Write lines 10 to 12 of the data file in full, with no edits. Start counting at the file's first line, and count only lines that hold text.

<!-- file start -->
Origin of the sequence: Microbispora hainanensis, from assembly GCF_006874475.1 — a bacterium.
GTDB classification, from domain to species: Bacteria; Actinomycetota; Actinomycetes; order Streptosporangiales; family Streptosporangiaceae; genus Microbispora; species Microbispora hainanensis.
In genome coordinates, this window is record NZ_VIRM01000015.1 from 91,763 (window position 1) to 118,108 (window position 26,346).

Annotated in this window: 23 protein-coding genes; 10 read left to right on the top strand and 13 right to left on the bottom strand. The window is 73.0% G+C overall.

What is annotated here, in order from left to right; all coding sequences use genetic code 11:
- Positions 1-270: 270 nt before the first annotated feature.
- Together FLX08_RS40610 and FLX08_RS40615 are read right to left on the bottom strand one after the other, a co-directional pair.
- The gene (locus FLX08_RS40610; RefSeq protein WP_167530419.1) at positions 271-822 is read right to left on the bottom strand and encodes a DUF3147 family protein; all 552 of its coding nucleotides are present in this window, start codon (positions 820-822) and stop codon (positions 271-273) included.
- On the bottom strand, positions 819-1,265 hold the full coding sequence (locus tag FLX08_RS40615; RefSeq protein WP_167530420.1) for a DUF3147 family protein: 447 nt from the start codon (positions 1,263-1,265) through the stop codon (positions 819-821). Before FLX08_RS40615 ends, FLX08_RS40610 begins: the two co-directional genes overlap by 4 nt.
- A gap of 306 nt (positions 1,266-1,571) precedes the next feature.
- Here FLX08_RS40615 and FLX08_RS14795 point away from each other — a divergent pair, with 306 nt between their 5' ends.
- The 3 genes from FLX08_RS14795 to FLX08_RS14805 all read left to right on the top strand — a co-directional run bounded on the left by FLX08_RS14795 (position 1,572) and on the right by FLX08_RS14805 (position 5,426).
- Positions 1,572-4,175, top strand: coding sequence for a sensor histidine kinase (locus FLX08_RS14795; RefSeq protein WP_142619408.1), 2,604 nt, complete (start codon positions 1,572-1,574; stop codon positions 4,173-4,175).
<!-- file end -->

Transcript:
- A gap of 306 nt (positions 1,266-1,571) precedes the next feature.
- Here FLX08_RS40615 and FLX08_RS14795 point away from each other — a divergent pair, with 306 nt between their 5' ends.
- The 3 genes from FLX08_RS14795 to FLX08_RS14805 all read left to right on the top strand — a co-directional run bounded on the left by FLX08_RS14795 (position 1,572) and on the right by FLX08_RS14805 (position 5,426).